There has been a lot of talk about whether we're starting to see "green shoots"—signs of economic recovery—breaking through the recession's rubble.
We may be, and if so, it certainly would be cause for relief (and celebration). But we're also intrigued about "green shoots" of another sort. We think we might be seeing—kindly note our lack of certainty—incipient signs that the Administration's full-throttle political hegemony, powering along like a locomotive since Barack Obama took office with a Democratic Congress, might be beginning to give way to more healthy bipartisan debate. Our "evidence"? First, that Dick Cheney's critical comments about national security issues are getting traction in the media (even if Cheney, the man, is not). And second, that Californians voted overwhelmingly to block further tax-and-spend mayhem. Two events don't guarantee a trend, but it would sure be better for the country if this pair did.
The reason: Everyone knows ideas get better when they're energetically inspected, batted around by skeptics, and poked and probed from all angles. This is as true in business as in government. Everyone has been in a meeting where a solution was improved not just by discussion but by dissension. Everyone has seen a project exceed expectations because somewhere along the way a naysayer interjected: "Hold on a minute. Is this the best we can do?"
The Perils of Uncontested Leadership
Just think of how recent political history proves the point. Jimmy Carter's disastrous Presidency in the late '70s—with its sky-high unemployment and inflation and off-the-rails economic policies—was made possible by a yes-yes-yes congressional majority. Ultimately, Ronald Reagan was able to right matters, not just by installing Republican policies but by formulating a new approach in conjunction with the feisty Democratic opposition.
Similarly, Bill Clinton's first two years in office weren't nearly as successful as his last six, when Newt Gingrich spearheaded the Republican Party's strong counterpoint to Democratic initiatives. Surely, the sustained prosperity of that era was aided by the thoughtful (read: fierce) debate.
Finally, you need only look at George W. Bush's first six years in power to see the downside of one-party rule. The government spent like drunks at a liquor mart, abandoning fiscal principles and steering us into a difficult war.
But our point here is not to repudiate any particular President. Rather, it is to underscore the consequences of uncontested leadership. Arguably, the most effective Presidencies of the past 30-plus years have been those of Reagan and Clinton, and both clearly benefited from the kind of debate that comes from a loyal opposition. That's why we were so heartened to see Cheney's recent comments featured on many front pages beside the President's remarks. The differing opinions will undoubtedly enlarge the conversation and might even lead to a more effective, centrist outcome. As for California, the recent vote also strikes us as promising. Finally, people are saying, "Enough!" to financial irresponsibility. In fact, if the 2-1 margin means anything, it suggests that California residents are shouting to make their voices heard.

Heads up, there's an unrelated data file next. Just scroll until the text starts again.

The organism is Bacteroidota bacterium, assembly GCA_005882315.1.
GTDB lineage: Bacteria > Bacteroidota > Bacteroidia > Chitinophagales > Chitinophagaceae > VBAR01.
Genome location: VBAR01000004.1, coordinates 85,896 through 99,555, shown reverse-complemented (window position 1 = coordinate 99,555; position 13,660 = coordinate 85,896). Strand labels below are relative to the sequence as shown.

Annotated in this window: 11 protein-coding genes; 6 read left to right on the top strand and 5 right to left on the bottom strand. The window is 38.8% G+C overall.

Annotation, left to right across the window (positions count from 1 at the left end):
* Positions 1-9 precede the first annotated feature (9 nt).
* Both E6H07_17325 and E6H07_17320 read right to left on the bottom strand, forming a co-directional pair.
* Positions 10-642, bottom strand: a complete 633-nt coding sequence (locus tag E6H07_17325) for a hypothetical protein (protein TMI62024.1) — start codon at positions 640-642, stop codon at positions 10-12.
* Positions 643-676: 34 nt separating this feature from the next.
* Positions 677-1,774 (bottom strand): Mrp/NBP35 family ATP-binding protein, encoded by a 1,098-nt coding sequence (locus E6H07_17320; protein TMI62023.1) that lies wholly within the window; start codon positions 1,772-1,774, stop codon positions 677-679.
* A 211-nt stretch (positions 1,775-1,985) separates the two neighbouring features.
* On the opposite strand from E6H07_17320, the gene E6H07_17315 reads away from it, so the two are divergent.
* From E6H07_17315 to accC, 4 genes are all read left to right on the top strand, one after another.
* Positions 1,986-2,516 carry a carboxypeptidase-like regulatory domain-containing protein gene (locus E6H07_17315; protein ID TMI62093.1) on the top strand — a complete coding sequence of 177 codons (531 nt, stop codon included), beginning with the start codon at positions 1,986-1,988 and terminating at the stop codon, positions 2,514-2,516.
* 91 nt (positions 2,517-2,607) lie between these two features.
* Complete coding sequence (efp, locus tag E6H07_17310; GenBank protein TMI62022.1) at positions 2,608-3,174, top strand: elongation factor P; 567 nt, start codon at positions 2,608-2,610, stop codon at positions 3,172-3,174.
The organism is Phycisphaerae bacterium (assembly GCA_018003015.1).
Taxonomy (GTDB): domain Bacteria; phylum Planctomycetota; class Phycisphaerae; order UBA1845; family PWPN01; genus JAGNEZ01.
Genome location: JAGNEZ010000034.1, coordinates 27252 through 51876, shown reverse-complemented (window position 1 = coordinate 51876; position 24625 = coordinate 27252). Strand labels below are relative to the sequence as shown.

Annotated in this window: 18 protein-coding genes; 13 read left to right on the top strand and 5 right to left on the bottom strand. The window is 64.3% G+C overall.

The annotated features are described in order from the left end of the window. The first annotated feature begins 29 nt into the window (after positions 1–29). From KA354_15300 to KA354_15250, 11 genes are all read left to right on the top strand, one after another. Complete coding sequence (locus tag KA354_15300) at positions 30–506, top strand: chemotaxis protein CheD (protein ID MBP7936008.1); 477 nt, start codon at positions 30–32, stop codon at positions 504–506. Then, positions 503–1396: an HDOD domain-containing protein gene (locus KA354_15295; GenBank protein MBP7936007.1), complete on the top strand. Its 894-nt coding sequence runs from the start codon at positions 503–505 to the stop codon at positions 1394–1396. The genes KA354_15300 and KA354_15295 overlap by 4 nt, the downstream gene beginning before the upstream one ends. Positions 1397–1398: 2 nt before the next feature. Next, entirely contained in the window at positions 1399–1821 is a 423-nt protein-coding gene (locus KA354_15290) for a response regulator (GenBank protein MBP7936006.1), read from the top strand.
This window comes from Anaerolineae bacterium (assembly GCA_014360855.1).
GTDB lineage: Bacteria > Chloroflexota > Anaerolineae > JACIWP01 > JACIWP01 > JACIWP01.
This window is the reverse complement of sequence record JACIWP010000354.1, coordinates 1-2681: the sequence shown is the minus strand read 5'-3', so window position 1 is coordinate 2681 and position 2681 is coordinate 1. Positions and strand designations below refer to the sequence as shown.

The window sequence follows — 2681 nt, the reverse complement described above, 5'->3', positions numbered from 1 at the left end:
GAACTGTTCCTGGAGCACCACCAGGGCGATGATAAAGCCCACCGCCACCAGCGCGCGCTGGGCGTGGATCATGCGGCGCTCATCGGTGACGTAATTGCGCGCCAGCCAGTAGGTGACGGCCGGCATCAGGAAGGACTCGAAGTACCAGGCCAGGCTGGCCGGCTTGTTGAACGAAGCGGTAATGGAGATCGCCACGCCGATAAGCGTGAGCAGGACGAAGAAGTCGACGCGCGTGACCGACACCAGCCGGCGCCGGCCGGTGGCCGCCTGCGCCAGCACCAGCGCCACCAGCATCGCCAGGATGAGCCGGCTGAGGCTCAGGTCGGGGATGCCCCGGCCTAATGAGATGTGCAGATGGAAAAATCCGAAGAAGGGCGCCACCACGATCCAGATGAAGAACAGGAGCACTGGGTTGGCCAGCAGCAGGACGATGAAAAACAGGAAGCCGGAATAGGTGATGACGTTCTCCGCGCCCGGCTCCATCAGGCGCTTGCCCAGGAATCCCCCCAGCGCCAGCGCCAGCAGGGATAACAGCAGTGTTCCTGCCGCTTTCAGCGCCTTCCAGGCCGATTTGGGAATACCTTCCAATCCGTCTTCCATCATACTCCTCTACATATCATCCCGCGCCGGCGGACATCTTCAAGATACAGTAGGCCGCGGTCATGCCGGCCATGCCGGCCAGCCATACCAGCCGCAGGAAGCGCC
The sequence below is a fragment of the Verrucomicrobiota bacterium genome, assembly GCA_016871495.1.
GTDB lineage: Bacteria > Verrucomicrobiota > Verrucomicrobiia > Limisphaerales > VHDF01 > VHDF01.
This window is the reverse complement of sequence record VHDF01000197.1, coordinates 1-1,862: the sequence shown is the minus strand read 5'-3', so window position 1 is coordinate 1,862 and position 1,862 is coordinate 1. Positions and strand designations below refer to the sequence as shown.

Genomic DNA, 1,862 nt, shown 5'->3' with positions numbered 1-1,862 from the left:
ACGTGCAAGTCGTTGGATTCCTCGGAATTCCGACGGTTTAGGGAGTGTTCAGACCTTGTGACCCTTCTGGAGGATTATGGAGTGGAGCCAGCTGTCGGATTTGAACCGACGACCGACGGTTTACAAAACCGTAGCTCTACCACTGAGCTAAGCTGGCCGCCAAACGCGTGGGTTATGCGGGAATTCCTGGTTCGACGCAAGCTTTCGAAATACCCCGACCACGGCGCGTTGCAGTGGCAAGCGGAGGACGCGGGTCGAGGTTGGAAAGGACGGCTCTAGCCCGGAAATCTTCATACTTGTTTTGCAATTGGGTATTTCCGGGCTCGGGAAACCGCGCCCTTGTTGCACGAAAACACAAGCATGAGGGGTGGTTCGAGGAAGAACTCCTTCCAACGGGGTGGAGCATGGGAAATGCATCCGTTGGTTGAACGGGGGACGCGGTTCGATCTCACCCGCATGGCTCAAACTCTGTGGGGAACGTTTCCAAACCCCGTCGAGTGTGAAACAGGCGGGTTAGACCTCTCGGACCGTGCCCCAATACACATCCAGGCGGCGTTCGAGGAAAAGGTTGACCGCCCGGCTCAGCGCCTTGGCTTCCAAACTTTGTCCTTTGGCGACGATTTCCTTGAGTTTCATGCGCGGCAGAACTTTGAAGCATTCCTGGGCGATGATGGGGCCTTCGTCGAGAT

Encourage Real Debate
The lesson for business? Create an inclusive culture that encourages real debate. The fact is, as a leader, it can be tempting to shut out all the "noise." Back-and-forth slows things. Dissenters often come in very annoying packages. Who hasn't met a company gadfly who makes everyone insane with his or her persnicketiness?
But you can't give in to the lure of head-nodding. Whether you're running a team or a business empire, press yourself to reward the best ideas, no matter whose they are. Make heroes of the people who put forth unpopular views. And endure the cranks; indeed, force yourself to hear them out. Their opposition to the status quo is often a form of passion and caring for the company.
Now, we started this column by suggesting that two events might be "green shoots" of a small movement toward more bipartisan debate in this country. But even if we're wrong—and here's hoping we're not—our point remains. Every enterprise benefits when ideas get their full and vigorous due.
Pushback invariably increases payback.